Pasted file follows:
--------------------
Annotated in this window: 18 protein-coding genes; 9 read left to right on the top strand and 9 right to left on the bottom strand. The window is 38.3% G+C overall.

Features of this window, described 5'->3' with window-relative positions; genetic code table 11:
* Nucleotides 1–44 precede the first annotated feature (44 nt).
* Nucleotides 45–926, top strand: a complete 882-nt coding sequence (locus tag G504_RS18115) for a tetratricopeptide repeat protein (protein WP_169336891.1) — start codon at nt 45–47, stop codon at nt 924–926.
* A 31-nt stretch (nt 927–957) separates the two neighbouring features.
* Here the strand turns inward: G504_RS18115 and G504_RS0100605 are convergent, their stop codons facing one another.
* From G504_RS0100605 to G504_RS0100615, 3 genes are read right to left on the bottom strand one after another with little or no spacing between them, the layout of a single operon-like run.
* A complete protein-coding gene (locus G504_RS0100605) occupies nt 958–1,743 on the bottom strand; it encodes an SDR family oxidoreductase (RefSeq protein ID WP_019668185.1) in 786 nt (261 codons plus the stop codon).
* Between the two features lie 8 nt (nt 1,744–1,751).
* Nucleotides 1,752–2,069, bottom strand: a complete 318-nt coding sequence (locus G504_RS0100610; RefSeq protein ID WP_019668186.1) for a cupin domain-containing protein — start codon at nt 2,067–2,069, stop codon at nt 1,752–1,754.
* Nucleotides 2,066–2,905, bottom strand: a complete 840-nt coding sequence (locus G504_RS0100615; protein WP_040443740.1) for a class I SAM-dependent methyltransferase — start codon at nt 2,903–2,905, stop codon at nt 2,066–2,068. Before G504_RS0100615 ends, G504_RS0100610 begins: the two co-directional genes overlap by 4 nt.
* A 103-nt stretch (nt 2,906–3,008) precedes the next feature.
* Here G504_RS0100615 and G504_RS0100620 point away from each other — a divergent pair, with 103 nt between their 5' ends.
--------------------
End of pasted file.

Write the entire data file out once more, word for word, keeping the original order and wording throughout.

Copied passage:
Annotated in this window: 18 protein-coding genes; 9 read left to right on the top strand and 9 right to left on the bottom strand. The window is 38.3% G+C overall.

Features of this window, described 5'->3' with window-relative positions; genetic code table 11:
* Nucleotides 1–44 precede the first annotated feature (44 nt).
* Nucleotides 45–926, top strand: a complete 882-nt coding sequence (locus tag G504_RS18115) for a tetratricopeptide repeat protein (protein WP_169336891.1) — start codon at nt 45–47, stop codon at nt 924–926.
* A 31-nt stretch (nt 927–957) separates the two neighbouring features.
* Here the strand turns inward: G504_RS18115 and G504_RS0100605 are convergent, their stop codons facing one another.
* From G504_RS0100605 to G504_RS0100615, 3 genes are read right to left on the bottom strand one after another with little or no spacing between them, the layout of a single operon-like run.
* A complete protein-coding gene (locus G504_RS0100605) occupies nt 958–1,743 on the bottom strand; it encodes an SDR family oxidoreductase (RefSeq protein ID WP_019668185.1) in 786 nt (261 codons plus the stop codon).
* Between the two features lie 8 nt (nt 1,744–1,751).
* Nucleotides 1,752–2,069, bottom strand: a complete 318-nt coding sequence (locus G504_RS0100610; RefSeq protein ID WP_019668186.1) for a cupin domain-containing protein — start codon at nt 2,067–2,069, stop codon at nt 1,752–1,754.
* Nucleotides 2,066–2,905, bottom strand: a complete 840-nt coding sequence (locus G504_RS0100615; protein WP_040443740.1) for a class I SAM-dependent methyltransferase — start codon at nt 2,903–2,905, stop codon at nt 2,066–2,068. Before G504_RS0100615 ends, G504_RS0100610 begins: the two co-directional genes overlap by 4 nt.
* A 103-nt stretch (nt 2,906–3,008) precedes the next feature.
* Here G504_RS0100615 and G504_RS0100620 point away from each other — a divergent pair, with 103 nt between their 5' ends.